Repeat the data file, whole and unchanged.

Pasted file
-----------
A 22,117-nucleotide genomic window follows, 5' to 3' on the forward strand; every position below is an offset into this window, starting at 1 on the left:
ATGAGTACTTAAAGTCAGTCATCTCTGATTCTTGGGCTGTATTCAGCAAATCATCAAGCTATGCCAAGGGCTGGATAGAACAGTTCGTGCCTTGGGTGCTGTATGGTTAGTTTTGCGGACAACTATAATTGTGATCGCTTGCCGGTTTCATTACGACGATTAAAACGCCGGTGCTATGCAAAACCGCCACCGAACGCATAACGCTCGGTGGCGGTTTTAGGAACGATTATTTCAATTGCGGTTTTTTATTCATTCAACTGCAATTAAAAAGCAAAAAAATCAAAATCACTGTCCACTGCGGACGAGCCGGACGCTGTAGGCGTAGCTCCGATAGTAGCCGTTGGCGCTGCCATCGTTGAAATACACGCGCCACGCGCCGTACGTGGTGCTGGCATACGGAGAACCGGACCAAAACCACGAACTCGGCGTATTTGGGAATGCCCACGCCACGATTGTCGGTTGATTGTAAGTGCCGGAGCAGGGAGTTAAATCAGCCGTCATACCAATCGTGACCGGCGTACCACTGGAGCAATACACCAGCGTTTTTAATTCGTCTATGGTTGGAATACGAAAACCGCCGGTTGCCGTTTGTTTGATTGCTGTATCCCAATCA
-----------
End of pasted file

A 22,117-nucleotide genomic window follows, 5' to 3' on the forward strand; every position below is an offset into this window, starting at 1 on the left:
ATGAGTACTTAAAGTCAGTCATCTCTGATTCTTGGGCTGTATTCAGCAAATCATCAAGCTATGCCAAGGGCTGGATAGAACAGTTCGTGCCTTGGGTGCTGTATGGTTAGTTTTGCGGACAACTATAATTGTGATCGCTTGCCGGTTTCATTACGACGATTAAAACGCCGGTGCTATGCAAAACCGCCACCGAACGCATAACGCTCGGTGGCGGTTTTAGGAACGATTATTTCAATTGCGGTTTTTTATTCATTCAACTGCAATTAAAAAGCAAAAAAATCAAAATCACTGTCCACTGCGGACGAGCCGGACGCTGTAGGCGTAGCTCCGATAGTAGCCGTTGGCGCTGCCATCGTTGAAATACACGCGCCACGCGCCGTACGTGGTGCTGGCATACGGAGAACCGGACCAAAACCACGAACTCGGCGTATTTGGGAATGCCCACGCCACGATTGTCGGTTGATTGTAAGTGCCGGAGCAGGGAGTTAAATCAGCCGTCATACCAATCGTGACCGGCGTACCACTGGAGCAATACACCAGCGTTTTTAATTCGTCTATGGTTGGAATACGAAAACCGCCGGTTGCCGTTTGTTTGATTGCTGTATCCCAATCA